As he pointed out, suppose a machine that’s to be aligned is allowed to have as much as two- thousandths of an inch (0.002 in.) offset vertically and horizontally. “Specifying that the machine may separately be allowed to have this much offset both vertically and horizontally at the same time,” he said, “means the shaft centerline is actually allowed to be more than two thousandths offset. This is a called a standard tolerance definition.” (Tolerance limits or boundaries are defined by the square shown in Fig. 2.)
If, though, the intent is that the shaft never be misaligned by more than two-thousandths offset in any direction, the tolerance limit, i.e., boundary, is defined by the circle in Fig. 2. Referred to as “vector” tolerance, this reflects a more conservative alignment approach than “standard” tolerance.
“Of course,” as Luedeking put it, “this is just the tip of the iceberg. You could also specify alignment tolerances in terms of sliding velocities of the internal moving components within a flexible coupling, or by other geometric constructs.” The complexity of the overall issue, he said, is why it took the alignment committee three years of painstaking discussions to reach a consensus and produce the ANSI tolerance tables that were ultimately published in the new standard.
Since virtually all alignments are performed by millwrights and mechanics, not highly trained engineers or mathematicians, two simple tables were deemed the best way to define tolerances. Their three-tier formats cover minimal, standard, and precision alignment values, related to machine rpm. As Luedeking observed, the faster machines turn, the tighter alignment must be (see Table I, based on information published as Table 4 in the ANSI standard). Table I illustrates the tolerance values for “short” couplings or flexible couplings with distances between flex planes of 3 in. or less. The “minimal” standard actually represents the “maximum” values by which shafts can be misaligned and still be minimally acceptable.
The values are presented as a maximum permissible offset overall, and a maximum permissible angle between the driver and driven shaft centerlines of rotation at the short coupling center, grouped into the three referenced tiers (minimal, standard, and precision) and segregated into four speed ranges defining the minimum rotational speed for which these values should be applied, up to the next higher speed. In other words, from 1,800 to 3,599 rpm, apply the values in the “1,800” column.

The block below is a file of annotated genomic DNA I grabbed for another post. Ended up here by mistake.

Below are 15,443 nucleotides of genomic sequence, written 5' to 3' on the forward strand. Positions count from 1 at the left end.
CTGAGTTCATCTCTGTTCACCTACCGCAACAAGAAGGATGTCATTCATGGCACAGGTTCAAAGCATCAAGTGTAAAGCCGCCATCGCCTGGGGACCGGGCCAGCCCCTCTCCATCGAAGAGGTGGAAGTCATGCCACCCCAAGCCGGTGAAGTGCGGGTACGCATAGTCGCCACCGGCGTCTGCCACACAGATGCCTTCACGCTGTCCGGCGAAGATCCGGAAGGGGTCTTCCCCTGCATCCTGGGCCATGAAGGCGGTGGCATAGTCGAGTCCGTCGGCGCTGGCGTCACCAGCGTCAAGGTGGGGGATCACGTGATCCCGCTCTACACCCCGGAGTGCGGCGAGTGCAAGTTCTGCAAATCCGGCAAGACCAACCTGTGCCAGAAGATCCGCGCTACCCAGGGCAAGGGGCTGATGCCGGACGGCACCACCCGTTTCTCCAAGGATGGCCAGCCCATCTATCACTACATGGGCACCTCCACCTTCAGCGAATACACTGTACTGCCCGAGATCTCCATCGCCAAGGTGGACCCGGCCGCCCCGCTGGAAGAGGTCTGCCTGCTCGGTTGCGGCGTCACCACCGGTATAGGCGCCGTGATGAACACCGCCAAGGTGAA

Regarding Table I, Luedeking noted that the original description of the information published in the ANSI Standard as Table 4 was in error because it referred to the values as applying to coupling spans “greater than” 3 in. between flex planes. Table I above correctly notes the values in inches apply to coupling spans between flex planes of 3 in. or less. All true flexible couplings have two flex planes. The key to understanding how to properly apply tolerances to them is to be cognizant of the distance between these planes. If it is greater than 3 in., the coupling should be treated as a spacer coupling, not as a short coupling, and the commensurate tolerances applied. The mathematical justifications for this are beyond the scope of this article but were considered and taken into account by the ANSI panel in charge of this topic. Thus, a second tolerance table was published, with suggested values for spacer couplings (see Table II here, based on information published as Table 3 in the ANSI standard). What does this mean?
Consider the distance between the flexible-coupling flex planes in Figs. 5 and 6. The gear couplings in these two figures are essentially identical, with the only difference being in the distance between their flex planes, or the locations where the outer floating hub interacts with the inner solid hub, i.e., at their respective ring gears. This means any offset and angle between driver and driven shafts is converted to angularity at each flex plane.
Referring to Fig. 7, Luedeking said, “Since all misalignment between driver and driven shafts is nothing but angularity at each flex plane, that’s all you have to limit.” The longer the spacer length the more overall misalignment you can accommodate at the same maximum permissible angles, and that’s the reason why some machines are installed with long spacers between them. “They grow a lot due to thermal expansion, or need that extra cushion to absorb dynamic movement.” In the end, he concluded, “This means you can define your tolerances in terms of maximum permissible angularity at each flex plane.” That’s what the information in Table II does. Apply these values any time the distance between flex planes is greater than 3 in. EP